Death seems to be the only way out of this hopelessness. But paradoxically even this option is denied to Hamm and Clov, as both their lives depend on one another. Due to his immobility Hamm cannot feed himself and Clov does not ‘know the combination of the cupboard.’ (Beckett 8) This absurd state of existence somewhere between life and death reminds us of the eternal struggle of Sisyphos’ or the purgatory that the characters in Sartre’s Huis Clos are facing. The metaphor of life that Beckett creates is one of ultimate cruelty, of human beings deprived of meaning and confined to the mere nature of existence:
HAMM: Nature has forgotten us.
CLOV: There’s no more nature.
HAMM: No more nature! You exaggerate.
CLOV: In the vicinity.
HAMM: But we breathe, we change! We lose our hair, our teeth! Our bloom! Our ideals! (ibid. 11)
In contrast to this idea of life as an eternal deprivation, Exit the King offers a different description of human existence. While Clov’s first sentence - ‘Finished, it’s finished, nearly finished, it must be nearly finished.’ (ibid. 1) - is a cynical comment on infinity, King Bérenger is confronted with his own mortality at the beginning of the play:
MARGUERITE: You’re going to die in an hour and a half, you’re going to die at the end of the show. (Ionesco 24)
Indeed the whole play evolves around the fact that life in its nature is limited to a few moments as opposed to eternity. This concept of ‘memento mori’ is reflected in Bérenger’s inside as well as in the state of his outside world.
Quite similarly to Endgame the setting of Exit the King does not really seem to fit into the world of reality. The outdated Gothic throne room, which is comically described as ‘living room’ by Juliette, is ‘vaguely dilapidated’ (ibid. 6) and is more and more falling apart in the process of the play. The king’s crimson cloak, his scepter and his crown are mere status symbols of a realm that is doomed. Already at the beginning of the action the condition of Bérenger’s state is catastrophic.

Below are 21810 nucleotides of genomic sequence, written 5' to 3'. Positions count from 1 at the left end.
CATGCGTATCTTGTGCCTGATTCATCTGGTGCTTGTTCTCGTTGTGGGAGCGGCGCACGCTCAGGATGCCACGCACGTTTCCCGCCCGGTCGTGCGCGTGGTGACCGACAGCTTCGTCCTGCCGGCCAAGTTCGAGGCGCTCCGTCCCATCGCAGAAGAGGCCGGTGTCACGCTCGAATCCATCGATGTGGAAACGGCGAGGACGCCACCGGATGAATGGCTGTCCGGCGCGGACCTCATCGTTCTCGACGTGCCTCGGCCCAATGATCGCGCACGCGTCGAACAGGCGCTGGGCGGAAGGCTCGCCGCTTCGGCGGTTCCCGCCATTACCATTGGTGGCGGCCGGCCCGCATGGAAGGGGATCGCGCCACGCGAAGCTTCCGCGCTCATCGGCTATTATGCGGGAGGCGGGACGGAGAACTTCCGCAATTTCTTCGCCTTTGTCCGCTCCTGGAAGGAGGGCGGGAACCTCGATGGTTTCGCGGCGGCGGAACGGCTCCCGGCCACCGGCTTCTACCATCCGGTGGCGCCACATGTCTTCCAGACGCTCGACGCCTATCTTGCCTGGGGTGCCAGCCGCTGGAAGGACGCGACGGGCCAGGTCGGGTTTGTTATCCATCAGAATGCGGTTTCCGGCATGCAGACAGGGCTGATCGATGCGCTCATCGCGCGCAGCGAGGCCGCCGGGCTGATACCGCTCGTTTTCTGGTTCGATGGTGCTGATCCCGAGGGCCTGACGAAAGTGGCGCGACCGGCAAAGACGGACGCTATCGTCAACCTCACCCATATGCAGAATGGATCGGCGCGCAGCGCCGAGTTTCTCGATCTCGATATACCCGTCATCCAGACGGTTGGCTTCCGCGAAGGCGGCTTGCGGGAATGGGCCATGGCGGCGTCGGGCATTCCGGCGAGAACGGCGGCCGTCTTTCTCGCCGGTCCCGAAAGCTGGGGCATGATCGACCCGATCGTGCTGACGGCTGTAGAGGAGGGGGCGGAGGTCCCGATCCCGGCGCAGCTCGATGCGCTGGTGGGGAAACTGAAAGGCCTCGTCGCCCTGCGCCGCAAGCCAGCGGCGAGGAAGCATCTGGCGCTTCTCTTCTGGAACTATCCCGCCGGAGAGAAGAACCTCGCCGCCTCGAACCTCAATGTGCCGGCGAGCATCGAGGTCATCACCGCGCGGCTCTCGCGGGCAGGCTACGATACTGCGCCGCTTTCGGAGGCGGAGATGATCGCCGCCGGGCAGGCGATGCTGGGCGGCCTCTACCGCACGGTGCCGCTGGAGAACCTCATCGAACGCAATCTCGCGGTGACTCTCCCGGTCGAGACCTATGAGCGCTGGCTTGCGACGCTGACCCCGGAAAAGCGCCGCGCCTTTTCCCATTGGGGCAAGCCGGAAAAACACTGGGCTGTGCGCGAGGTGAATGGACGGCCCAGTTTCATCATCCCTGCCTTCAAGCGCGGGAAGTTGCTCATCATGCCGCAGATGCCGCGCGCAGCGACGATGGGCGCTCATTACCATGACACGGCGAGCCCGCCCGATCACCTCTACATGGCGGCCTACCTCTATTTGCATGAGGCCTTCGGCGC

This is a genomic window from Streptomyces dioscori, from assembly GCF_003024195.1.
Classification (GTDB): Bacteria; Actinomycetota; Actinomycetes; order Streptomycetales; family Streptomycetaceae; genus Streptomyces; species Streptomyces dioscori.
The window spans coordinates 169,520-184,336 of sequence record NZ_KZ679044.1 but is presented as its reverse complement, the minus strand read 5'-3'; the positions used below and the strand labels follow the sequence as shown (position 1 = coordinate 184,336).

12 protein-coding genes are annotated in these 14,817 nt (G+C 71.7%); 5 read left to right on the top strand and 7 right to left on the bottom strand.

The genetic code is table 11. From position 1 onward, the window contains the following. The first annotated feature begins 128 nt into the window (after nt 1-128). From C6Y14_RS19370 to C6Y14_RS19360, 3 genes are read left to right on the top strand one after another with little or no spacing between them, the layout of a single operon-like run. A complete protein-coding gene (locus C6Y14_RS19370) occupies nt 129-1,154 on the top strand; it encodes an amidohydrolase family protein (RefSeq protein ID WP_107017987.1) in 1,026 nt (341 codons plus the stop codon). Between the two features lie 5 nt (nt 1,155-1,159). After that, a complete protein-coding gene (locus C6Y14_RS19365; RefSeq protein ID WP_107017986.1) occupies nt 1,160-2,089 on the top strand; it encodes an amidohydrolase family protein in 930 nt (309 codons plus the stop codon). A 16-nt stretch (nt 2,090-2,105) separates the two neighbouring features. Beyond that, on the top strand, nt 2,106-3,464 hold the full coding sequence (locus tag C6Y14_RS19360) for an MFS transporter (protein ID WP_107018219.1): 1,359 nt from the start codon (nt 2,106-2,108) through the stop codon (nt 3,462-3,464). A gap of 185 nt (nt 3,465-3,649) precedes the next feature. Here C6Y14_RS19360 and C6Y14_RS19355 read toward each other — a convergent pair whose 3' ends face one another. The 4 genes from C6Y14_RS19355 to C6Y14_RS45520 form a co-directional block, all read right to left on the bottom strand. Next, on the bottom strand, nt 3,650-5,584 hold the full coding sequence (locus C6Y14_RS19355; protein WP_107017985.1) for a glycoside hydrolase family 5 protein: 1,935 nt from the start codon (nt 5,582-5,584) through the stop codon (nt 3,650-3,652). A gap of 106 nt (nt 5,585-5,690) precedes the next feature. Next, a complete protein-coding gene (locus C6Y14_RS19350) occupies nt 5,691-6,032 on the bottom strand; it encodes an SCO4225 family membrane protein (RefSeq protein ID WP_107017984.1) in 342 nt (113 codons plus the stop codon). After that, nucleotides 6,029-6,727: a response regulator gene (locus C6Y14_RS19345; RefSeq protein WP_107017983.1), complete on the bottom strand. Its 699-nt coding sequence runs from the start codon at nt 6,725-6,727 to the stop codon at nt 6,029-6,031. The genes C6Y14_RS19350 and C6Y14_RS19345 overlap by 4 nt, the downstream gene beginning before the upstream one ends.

MARGUERITE: [...] (Bérengers) palace is crumbling. His fields lie fallow. His mountains are sinking. The sea has broken the dikes and flooded the country. He’s let it all go to rack and ruin. (ibid. 14)
‘The clouds are raining frogs’ (ibid. 18), a biblical symbol of apocalypse, ‘Mars and Saturn have collided’ (ibid. 17) and piece by piece the whole country is vanishing in mysterious black holes, as in Michael Ende’s Neverending Story. This description of Bérenger’s realm comes quite close to the shape of Hamm’s and Clov’s post doomsday world.
As Gaensbauer suggests Exit the King can also be read as a satire on the postmodern western world:
Some of Bérenger’s exploits are blunt reminders of of the continuing legacy of cold war brutality. When Marguerite says: ‘you had my parents butchered, your own brothers, your rivals, our cousins and great-grandcousins, and all their families, friends and cattle. You massacred the lot and scorched all their lands,’ Bérenger, insisting on the term ‘executions’, not ‘assassinations,’ invokes ‘reasons of State.’ (Gaensbauer 112)
King Bérenger, who ‘stole fire from the gods’, ‘built Rome, New York, Moscow and Geneva’ and ‘wrote tragedies and comedies under the name of Shakespeare’ (Ionesco 73f) believes that he himself can choose the moment of his death. On this level the play represents the hubris of human existence and reminds us that the cultural and scientific achievements of humanity will sooner or later be bound to decline just like the king’s realm.